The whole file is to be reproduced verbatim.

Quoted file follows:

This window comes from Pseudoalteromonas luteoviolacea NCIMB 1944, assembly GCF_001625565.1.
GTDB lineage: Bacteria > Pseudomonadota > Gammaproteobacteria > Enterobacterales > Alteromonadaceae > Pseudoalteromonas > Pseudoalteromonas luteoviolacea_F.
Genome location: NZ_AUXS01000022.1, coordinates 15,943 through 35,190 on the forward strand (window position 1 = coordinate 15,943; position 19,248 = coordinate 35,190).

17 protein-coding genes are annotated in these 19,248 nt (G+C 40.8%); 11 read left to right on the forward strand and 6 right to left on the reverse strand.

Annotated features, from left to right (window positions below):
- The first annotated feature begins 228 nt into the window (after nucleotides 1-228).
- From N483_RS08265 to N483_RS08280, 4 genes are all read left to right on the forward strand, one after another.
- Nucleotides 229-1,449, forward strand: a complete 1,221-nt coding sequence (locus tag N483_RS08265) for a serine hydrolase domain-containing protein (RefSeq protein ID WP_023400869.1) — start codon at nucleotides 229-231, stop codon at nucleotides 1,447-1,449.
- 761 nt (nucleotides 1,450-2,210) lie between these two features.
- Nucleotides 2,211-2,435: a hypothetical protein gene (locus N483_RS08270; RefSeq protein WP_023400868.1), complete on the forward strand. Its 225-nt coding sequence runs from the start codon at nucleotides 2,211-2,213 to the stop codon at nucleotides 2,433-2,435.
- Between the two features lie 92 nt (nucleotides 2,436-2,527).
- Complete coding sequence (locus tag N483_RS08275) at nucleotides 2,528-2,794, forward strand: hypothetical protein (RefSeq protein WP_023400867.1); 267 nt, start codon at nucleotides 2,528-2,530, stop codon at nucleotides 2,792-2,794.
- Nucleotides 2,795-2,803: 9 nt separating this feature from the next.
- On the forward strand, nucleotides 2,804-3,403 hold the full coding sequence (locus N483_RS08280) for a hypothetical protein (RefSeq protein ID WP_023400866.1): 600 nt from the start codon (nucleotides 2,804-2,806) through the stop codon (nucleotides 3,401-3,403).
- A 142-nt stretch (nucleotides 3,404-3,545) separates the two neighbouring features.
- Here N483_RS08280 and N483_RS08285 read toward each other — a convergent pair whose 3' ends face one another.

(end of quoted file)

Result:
This window comes from Pseudoalteromonas luteoviolacea NCIMB 1944, assembly GCF_001625565.1.
GTDB lineage: Bacteria > Pseudomonadota > Gammaproteobacteria > Enterobacterales > Alteromonadaceae > Pseudoalteromonas > Pseudoalteromonas luteoviolacea_F.
Genome location: NZ_AUXS01000022.1, coordinates 15,943 through 35,190 on the forward strand (window position 1 = coordinate 15,943; position 19,248 = coordinate 35,190).

17 protein-coding genes are annotated in these 19,248 nt (G+C 40.8%); 11 read left to right on the forward strand and 6 right to left on the reverse strand.

Annotated features, from left to right (window positions below):
- The first annotated feature begins 228 nt into the window (after nucleotides 1-228).
- From N483_RS08265 to N483_RS08280, 4 genes are all read left to right on the forward strand, one after another.
- Nucleotides 229-1,449, forward strand: a complete 1,221-nt coding sequence (locus tag N483_RS08265) for a serine hydrolase domain-containing protein (RefSeq protein ID WP_023400869.1) — start codon at nucleotides 229-231, stop codon at nucleotides 1,447-1,449.
- 761 nt (nucleotides 1,450-2,210) lie between these two features.
- Nucleotides 2,211-2,435: a hypothetical protein gene (locus N483_RS08270; RefSeq protein WP_023400868.1), complete on the forward strand. Its 225-nt coding sequence runs from the start codon at nucleotides 2,211-2,213 to the stop codon at nucleotides 2,433-2,435.
- Between the two features lie 92 nt (nucleotides 2,436-2,527).
- Complete coding sequence (locus tag N483_RS08275) at nucleotides 2,528-2,794, forward strand: hypothetical protein (RefSeq protein WP_023400867.1); 267 nt, start codon at nucleotides 2,528-2,530, stop codon at nucleotides 2,792-2,794.
- Nucleotides 2,795-2,803: 9 nt separating this feature from the next.
- On the forward strand, nucleotides 2,804-3,403 hold the full coding sequence (locus N483_RS08280) for a hypothetical protein (RefSeq protein ID WP_023400866.1): 600 nt from the start codon (nucleotides 2,804-2,806) through the stop codon (nucleotides 3,401-3,403).
- A 142-nt stretch (nucleotides 3,404-3,545) separates the two neighbouring features.
- Here N483_RS08280 and N483_RS08285 read toward each other — a convergent pair whose 3' ends face one another.